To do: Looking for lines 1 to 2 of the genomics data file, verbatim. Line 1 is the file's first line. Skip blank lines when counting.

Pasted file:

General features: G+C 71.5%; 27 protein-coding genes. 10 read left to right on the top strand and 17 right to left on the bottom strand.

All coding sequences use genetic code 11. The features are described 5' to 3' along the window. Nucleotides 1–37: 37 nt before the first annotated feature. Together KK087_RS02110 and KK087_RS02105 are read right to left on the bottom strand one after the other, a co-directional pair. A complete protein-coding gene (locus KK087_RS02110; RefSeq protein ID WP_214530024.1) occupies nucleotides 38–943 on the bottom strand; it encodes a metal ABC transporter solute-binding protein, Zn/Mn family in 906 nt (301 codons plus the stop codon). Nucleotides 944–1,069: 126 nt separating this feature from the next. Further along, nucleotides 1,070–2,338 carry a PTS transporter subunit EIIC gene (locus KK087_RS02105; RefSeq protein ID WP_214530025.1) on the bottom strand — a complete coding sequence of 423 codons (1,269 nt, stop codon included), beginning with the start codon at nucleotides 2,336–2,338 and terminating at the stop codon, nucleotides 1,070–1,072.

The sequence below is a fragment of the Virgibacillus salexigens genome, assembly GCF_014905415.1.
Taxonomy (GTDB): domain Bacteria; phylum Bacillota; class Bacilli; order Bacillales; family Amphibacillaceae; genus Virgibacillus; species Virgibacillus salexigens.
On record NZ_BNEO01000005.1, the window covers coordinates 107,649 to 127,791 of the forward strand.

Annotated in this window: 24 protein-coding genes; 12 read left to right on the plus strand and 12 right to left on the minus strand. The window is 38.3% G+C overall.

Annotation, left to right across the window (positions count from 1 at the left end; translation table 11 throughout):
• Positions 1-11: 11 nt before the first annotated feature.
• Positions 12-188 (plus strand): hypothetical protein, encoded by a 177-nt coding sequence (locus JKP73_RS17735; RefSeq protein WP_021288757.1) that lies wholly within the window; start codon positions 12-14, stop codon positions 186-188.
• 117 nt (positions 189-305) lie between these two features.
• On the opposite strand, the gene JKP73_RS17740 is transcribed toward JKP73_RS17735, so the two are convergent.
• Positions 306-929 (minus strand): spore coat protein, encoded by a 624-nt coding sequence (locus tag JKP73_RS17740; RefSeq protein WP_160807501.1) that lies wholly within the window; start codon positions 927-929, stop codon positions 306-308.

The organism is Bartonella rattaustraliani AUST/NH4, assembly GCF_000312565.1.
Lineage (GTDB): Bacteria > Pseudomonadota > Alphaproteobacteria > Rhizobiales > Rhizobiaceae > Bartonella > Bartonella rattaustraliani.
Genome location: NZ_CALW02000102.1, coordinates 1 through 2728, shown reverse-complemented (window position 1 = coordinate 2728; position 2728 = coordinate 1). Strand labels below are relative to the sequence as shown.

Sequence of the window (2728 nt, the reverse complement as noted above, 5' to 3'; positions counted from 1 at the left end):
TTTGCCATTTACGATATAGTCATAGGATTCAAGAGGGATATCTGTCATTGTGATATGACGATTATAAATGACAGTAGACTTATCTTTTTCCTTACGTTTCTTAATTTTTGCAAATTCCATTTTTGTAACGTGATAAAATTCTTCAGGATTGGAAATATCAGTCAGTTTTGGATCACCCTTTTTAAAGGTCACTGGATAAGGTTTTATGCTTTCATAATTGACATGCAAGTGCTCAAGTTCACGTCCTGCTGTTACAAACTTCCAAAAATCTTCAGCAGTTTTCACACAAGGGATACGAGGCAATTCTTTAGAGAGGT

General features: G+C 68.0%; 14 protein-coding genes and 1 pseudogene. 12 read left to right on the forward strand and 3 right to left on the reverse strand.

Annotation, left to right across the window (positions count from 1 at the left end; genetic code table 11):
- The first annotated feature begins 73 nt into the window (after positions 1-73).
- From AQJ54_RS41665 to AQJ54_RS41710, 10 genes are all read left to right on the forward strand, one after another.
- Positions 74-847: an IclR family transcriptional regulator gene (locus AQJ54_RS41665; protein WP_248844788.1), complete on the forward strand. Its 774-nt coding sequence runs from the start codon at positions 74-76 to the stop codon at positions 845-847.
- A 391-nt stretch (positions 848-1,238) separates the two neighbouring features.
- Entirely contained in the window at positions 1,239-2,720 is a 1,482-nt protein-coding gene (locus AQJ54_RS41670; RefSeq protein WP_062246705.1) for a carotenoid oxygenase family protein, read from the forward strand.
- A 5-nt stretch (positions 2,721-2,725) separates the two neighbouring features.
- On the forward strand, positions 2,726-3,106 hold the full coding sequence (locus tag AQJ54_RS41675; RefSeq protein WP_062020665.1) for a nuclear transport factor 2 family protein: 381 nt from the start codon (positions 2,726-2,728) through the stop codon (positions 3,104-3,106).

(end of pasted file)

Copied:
General features: G+C 71.5%; 27 protein-coding genes. 10 read left to right on the top strand and 17 right to left on the bottom strand.

All coding sequences use genetic code 11. The features are described 5' to 3' along the window. Nucleotides 1–37: 37 nt before the first annotated feature. Together KK087_RS02110 and KK087_RS02105 are read right to left on the bottom strand one after the other, a co-directional pair. A complete protein-coding gene (locus KK087_RS02110; RefSeq protein ID WP_214530024.1) occupies nucleotides 38–943 on the bottom strand; it encodes a metal ABC transporter solute-binding protein, Zn/Mn family in 906 nt (301 codons plus the stop codon). Nucleotides 944–1,069: 126 nt separating this feature from the next. Further along, nucleotides 1,070–2,338 carry a PTS transporter subunit EIIC gene (locus KK087_RS02105; RefSeq protein ID WP_214530025.1) on the bottom strand — a complete coding sequence of 423 codons (1,269 nt, stop codon included), beginning with the start codon at nucleotides 2,336–2,338 and terminating at the stop codon, nucleotides 1,070–1,072.